Online bullying, called cyberbullying, occurs when teens use the email, instant messaging, or other technology to to send or post messages or images intended to hurt or embarrass another person. Cyberbullying is a problem that affects almost half of all American teens.
Cyberbullying is a serious problem that can cause kids to harm themselves or others. Here is a real-life story from Missouri that illustrates the consequences of cyberbullying.
Here are some tips to help you protect your children against cyberbullying.
- Make sure your children do not respond to rude and harassing emails, messages, and postings. Keep a record of them in case you need proof. Call law enforcement and inform your Internet Service Provider (ISP) if necessary.
- Use web sites that translate the lingo your children are sending or receiving so that you can understand the words that are being used in emails and chatrooms.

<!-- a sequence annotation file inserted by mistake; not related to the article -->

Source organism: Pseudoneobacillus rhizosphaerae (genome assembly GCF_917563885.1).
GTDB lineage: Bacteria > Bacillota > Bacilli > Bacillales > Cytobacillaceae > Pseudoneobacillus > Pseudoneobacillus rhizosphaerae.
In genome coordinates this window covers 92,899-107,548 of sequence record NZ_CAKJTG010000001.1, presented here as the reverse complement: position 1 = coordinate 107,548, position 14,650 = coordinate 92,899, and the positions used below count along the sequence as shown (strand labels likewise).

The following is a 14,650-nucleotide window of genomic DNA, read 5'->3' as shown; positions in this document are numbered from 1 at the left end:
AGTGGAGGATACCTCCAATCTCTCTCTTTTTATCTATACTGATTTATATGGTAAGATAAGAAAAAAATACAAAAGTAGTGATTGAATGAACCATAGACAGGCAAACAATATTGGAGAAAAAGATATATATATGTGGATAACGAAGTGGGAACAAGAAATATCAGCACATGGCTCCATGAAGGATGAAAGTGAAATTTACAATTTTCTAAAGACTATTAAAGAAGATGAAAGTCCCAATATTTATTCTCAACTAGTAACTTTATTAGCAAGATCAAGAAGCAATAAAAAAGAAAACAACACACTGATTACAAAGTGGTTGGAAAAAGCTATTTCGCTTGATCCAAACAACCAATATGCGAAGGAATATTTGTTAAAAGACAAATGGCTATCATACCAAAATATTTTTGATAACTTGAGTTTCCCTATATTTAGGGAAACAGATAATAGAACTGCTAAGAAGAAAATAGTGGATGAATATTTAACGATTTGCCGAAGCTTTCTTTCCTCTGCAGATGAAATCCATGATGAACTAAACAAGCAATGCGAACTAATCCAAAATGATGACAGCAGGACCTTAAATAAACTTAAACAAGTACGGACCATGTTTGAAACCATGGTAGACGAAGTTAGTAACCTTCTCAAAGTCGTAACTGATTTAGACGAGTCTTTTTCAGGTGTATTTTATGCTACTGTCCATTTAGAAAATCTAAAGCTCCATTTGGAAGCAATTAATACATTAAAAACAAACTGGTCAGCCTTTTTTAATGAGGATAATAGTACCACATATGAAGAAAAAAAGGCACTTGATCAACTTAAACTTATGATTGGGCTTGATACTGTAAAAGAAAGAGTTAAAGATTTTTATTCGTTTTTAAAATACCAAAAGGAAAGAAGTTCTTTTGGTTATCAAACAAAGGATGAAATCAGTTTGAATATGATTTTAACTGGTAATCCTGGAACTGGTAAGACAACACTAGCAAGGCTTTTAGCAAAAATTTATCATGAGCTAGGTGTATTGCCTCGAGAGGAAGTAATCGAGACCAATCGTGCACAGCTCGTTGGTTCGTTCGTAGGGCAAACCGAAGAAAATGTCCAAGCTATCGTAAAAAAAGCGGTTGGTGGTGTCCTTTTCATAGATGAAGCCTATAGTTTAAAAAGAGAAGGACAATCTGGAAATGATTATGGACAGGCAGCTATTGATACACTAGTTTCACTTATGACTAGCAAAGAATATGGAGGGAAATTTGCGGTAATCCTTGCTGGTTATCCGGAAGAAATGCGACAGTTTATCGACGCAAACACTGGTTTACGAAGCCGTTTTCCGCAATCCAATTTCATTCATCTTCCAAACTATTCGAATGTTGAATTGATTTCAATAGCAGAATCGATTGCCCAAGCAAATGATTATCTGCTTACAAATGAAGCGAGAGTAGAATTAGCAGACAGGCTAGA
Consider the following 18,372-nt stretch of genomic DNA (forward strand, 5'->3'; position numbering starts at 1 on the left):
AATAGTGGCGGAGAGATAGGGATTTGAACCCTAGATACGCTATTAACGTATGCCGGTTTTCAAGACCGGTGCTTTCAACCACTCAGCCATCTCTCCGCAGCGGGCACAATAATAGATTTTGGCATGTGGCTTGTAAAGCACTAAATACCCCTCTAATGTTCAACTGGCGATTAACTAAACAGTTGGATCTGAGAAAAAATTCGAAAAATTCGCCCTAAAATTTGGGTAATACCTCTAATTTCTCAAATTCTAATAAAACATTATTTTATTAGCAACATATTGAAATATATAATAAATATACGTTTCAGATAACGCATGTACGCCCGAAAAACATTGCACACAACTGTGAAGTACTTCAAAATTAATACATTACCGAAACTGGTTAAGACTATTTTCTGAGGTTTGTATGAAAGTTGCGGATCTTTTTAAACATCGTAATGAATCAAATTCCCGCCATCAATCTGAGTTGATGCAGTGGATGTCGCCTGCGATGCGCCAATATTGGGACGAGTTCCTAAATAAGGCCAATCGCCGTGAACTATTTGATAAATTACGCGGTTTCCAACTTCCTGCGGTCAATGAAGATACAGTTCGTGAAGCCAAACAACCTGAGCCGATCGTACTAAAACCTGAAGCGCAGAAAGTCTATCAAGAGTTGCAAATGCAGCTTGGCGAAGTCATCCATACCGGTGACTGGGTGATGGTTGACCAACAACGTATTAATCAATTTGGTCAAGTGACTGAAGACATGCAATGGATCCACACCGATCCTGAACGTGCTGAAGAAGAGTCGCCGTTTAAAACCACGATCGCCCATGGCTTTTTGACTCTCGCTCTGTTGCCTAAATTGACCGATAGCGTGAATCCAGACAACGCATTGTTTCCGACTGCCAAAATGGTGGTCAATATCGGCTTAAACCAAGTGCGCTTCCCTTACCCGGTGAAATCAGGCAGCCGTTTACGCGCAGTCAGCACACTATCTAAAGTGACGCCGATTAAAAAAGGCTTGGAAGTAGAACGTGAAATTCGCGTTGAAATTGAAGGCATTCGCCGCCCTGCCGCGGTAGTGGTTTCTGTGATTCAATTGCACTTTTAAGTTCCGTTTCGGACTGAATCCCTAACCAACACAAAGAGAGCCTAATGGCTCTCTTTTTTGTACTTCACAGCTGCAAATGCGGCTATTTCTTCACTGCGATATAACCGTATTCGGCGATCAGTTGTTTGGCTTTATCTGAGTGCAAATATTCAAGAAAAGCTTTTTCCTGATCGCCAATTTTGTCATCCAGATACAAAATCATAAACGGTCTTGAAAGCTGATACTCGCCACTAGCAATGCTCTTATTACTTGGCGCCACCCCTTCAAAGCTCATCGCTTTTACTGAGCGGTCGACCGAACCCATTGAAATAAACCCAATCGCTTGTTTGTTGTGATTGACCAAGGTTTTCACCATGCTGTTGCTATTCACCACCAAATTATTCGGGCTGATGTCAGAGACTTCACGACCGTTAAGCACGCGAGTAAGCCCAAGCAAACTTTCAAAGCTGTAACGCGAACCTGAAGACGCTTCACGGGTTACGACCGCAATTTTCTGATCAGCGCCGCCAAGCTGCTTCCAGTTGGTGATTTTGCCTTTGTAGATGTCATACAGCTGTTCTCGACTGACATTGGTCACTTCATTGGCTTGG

- If your children continue to receive harassing emails, have them delete their current accounts and open a new one. This new email address should only be given to a few people they can trust with it.
- If your children are receiving harassing messages through instant messaging, help them make use of the "block" or "ban" feature. This feature can be used to block certain individuals from being able to reach your child.
- If you have found that a cyberbully has set up a web site that is defaming or mocking your child, contact your ISP and, if necessary, also inform law enforcement to try to get that web site removed.
- Get your child's school involved. Learn what the school's policy on cyberbullying is, and urge the administrators to take a stance against all forms of bullying.